In the intervening two years, Mussolini was the head of a coalition government. Among its membership, the most telling figures were the minister of war, Armando Diaz, and the aristocratic Piedmontese minister of the navy, Paolo Thaon di Revel (who the king had given the remarkable title of “Duke of the Sea”). They were proof indeed that Italy’s officer corps were soft on Fascism. Mussolini’s colleagues also numbered Catholics and liberals, as well the internationally celebrated philosopher Giovanni Gentile, who became minister of education.

In our own times, fascism is always viewed as virulently anti-liberal, the enemy of every aspect of liberal democracy, be it the rule of law, parliamentarism, the market and opinion free from state interference, individual property ownership and peaceful dealings between nations. In 1922, this destiny was not necessarily clear. Then, even Amendola, the most rigorous of his country’s new-generation liberals, thought that the regime ought to be allowed to get on with governing, at least for the next months. Maybe the violence of its arrival in power would be curbed in office.

As early as 8 November, Mussolini demanded that “Sunday riots” in the provinces cease, blaming them on “nasty local partisan passions”, thereby seeming to dismiss the ideological thrust of squadrism. After all, in the months before 28 October, Mussolini and his followers had changed many ideas that they had announced during the formation of the Fascist movement on 23 March 1919. From avowed Republicans, they had turned monarchist. From critics of the Vatican, the Fascists switched to defend religion. From a modish feminism, at least among some enthusiastic revolutionaries, the PNF became sternly patriarchal; Fascist “revolution” never did much to interfere with the traditional structures of the Italian family.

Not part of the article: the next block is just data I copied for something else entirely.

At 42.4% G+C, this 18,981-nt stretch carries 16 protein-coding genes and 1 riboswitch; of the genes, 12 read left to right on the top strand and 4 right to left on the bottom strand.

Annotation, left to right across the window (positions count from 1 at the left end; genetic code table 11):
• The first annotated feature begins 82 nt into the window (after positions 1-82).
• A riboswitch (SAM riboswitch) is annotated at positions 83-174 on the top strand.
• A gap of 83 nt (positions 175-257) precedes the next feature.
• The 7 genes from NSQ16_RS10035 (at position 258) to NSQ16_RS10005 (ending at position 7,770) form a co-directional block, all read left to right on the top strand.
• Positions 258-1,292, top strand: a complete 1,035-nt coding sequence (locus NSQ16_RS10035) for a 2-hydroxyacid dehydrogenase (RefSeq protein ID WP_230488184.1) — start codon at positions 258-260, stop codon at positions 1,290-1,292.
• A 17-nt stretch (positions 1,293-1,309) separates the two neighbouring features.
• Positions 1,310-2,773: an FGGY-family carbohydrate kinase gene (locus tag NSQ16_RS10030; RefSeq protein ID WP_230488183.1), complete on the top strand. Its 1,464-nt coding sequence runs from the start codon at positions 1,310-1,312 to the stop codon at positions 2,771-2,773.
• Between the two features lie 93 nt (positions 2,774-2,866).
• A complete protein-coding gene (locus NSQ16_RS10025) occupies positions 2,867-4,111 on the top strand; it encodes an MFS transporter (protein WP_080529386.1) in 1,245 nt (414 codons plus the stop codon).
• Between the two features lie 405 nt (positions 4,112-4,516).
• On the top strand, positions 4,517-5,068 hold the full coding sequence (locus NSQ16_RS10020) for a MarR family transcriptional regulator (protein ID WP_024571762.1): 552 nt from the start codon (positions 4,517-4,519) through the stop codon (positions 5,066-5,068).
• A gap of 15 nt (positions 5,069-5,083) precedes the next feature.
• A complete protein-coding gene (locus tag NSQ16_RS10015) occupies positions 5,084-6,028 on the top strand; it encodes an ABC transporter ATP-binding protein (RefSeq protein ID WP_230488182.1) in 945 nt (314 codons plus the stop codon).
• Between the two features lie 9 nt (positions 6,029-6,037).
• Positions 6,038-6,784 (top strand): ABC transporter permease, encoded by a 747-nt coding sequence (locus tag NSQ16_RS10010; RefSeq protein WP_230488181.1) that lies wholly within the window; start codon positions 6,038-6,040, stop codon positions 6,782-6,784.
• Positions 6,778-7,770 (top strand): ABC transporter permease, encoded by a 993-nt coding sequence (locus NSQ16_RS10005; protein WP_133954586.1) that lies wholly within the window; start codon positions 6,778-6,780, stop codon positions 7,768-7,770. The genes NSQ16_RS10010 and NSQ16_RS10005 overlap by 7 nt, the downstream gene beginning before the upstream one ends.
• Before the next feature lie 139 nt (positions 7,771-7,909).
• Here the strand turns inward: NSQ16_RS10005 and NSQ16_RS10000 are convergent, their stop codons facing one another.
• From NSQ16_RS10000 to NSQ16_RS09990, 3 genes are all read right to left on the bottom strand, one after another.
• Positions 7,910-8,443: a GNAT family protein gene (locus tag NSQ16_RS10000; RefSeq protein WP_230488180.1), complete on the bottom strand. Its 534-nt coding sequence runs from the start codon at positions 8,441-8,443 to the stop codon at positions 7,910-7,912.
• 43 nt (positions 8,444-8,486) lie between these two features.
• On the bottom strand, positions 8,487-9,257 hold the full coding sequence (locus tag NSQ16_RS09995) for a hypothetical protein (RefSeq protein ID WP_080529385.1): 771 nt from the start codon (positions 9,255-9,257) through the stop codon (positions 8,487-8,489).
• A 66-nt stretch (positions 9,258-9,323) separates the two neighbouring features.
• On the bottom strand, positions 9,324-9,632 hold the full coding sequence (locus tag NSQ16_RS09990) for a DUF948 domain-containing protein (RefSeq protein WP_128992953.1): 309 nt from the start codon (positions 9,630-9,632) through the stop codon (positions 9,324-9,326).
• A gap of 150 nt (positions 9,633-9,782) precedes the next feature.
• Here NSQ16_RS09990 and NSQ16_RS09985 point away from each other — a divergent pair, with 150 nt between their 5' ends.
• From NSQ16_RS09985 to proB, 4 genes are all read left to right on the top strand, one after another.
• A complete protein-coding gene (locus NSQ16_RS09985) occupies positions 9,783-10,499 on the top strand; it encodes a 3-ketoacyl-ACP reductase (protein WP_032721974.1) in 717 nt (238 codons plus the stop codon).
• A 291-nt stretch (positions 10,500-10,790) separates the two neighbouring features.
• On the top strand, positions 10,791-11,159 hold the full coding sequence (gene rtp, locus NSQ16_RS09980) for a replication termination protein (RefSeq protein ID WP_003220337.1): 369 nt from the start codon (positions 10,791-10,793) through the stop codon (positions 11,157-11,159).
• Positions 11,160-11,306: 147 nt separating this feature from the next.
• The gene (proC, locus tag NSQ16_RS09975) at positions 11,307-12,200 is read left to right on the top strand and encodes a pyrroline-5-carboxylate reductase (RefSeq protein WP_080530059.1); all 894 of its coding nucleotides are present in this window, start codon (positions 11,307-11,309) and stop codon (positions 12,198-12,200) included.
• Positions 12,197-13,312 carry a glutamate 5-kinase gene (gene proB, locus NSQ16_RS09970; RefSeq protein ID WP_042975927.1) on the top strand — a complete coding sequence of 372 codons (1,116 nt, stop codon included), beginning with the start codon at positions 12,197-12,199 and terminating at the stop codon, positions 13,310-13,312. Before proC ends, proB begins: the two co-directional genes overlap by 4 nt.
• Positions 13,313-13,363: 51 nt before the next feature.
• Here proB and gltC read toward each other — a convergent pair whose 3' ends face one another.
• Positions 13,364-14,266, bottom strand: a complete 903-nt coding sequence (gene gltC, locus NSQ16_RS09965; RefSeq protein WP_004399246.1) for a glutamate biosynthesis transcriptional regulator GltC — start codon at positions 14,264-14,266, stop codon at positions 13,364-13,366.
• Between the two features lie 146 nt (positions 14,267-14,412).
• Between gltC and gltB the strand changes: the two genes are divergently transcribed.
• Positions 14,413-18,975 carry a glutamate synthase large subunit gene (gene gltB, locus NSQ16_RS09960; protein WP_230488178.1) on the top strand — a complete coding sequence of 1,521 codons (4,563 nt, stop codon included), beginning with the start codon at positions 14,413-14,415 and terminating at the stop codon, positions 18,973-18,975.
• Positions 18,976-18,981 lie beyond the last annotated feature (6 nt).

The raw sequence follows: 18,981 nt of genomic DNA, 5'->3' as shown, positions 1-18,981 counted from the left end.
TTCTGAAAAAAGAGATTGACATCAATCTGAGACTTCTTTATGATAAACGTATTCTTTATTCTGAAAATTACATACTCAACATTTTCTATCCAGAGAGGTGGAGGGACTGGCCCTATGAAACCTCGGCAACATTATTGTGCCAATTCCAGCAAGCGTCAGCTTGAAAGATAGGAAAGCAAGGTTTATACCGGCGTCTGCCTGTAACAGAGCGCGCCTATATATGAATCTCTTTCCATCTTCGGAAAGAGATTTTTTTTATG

In 1919, Mussolini, the socialist converted by war to the nation, talked about imposing swingeing taxes on war profiteers, targeting such industrialists as Giovanni Agnelli of Fiat, the Pirelli and Olivetti families. In time, such radicalism diffused into a “third way” for society, which the regime called Corporatism. Altering social geography from the Marxist horizontal, where the working class was destined to oust the bourgeoisie that presently stood above it, corporatism promised a vertically arranged society where everyone employed in heavy industry or education, for example, was united in their work’s cause. Each corporation was linked to others, bonding a fully united nation.